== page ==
The Church affirms that humanity is the daughter of a silent God: for human beings are the sons of silence. Silence is not an absence. It is the manifestation of a presence, which is the most intense of all presences. See that our blood flows through the veins without making any noise, and we can hear our heartbeats only in silence. See how nature — trees, flowers, grass, etc. — grows in silence. Again look at the stars, the moon, and the sun and how they move in silence.
Likewise, the life of a hermit is not inactive, but it rounds actively with the mind of the Creator of the universe. A hermit is not alone but always with the whole created beings. He is the center of an invisible communion. He assimilates the world from the perspective of a world yet to come.
Has living as a hermit given you a new perspective on the Church and its challenges?
The fundamental question today is whether religious values will survive the onslaught of the emerging culture of the world. Amid the material comforts, man experiences a spiritual vacuum in the heart. This aspect of lacking inner spirituality makes our life miserable. The existing spiritual practices need to satisfy the internal thrust of these people to reach the ultimate reality.
The spirit of the world has attained more space in people’s hearts because of the low-voltage light of the religions. The Church has no adequate weapons to counteract the worldly currents. So a radical way of living which may pose something extra-sensitive is inevitable. We should have the courage to chalk out the paths of cosmic reality and must be obligated to teach the faithful to protect themselves from the pleasures of the flesh, money, and positions.
The saying is that the world will end as Christianity begins a mighty battle with the world, that is, between Christ and Baal, between the forces who crucify and the power which is crucified. God sends someone in time to confront the undercurrents of worldly temptations which may creep into the Church corridors.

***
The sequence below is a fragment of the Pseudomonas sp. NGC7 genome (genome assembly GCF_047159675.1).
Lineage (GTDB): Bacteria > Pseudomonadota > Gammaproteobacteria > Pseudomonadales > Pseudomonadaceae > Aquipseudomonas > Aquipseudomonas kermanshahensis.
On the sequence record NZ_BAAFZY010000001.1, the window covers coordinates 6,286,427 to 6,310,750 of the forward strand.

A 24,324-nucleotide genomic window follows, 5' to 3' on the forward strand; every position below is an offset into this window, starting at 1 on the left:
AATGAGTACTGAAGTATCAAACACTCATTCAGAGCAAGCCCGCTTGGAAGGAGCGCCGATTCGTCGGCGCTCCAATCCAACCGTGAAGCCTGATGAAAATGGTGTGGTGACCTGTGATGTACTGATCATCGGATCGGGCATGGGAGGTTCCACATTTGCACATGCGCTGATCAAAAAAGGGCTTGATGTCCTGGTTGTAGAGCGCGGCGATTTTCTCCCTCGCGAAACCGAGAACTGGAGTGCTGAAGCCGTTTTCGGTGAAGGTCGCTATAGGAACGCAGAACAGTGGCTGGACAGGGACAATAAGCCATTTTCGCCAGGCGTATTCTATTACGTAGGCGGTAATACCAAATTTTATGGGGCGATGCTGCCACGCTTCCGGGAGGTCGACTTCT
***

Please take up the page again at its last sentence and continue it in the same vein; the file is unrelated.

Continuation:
Prayer, contemplation, simplicity, fasting, abstinence, silence, seclusion from the world, etc., are inseparable parts of true spirituality. Unfortunately, such spirituality is not well cared for and promoted by the Church. The result is that genuine spirituality is put aside to the periphery.
We could add here the warning of an eminent theologian, Karl Barth: “The Church must not allow itself to be swept away by the movements of the age.” Erosion and decadence of faith-based Gospel values and morals have become the style of the age.
An antidote for spiritual diseases is to follow the principles of proper conduct inculcated by the saints. According to St. Teresa of Ávila, silent prayer that leads to contemplation is essential to union with God in the midst of and despite our multi-faceted engagements. So the Church, which is going through a spiritual crisis, is decisive for the years to come. We must give utmost importance to the rich traditions of the Church, especially to hermitism and monasticism.
Again, our mother Earth has significantly suffered due to the unending exploitation of resources and pollution. An analysis of the existing vision of the Church regarding environmental concerns needs updating. This vision arises in the context of ecological crisis and pro-environmental teaching. A crucial environmental management strategy is the creation of awareness among people on the worth of labor, the sanctity and the intrinsic value of every form of creature. The temptation to construct large buildings at the cost of the environment should be prevented, at least in Church circles.
The answer to the ecological crisis is to learn the message of the hermit and the monastic form of life. That is not for eternal life but for protecting our mother Earth.
Do you have any advice about prayer, particularly for Catholics who have busy everyday lives in the secular world?
Prayer is the food for our minds and soul. A man of prayer is a blessing to humankind and can establish an ultimate relationship with God Almighty which is the basis of all relationships.
What is holiness? Holiness is a relationship — a genuine relationship with God, brethren, earth and one’s self. Prayer is not simply to ask for some favors. It is a true union with God, and the dialogue happens between God and man. Such a union is essential for a creative life and positive relationships with others.
So the aims of my divinely inspired hermitage life are:
1. Glorification of God.
2. Sanctification of the Church.
3. The salvation of souls.
4. Protection of nature.
5. To witness the Gospel values.
The spiritual weapons of the hermitage life are:
5. Night vigil.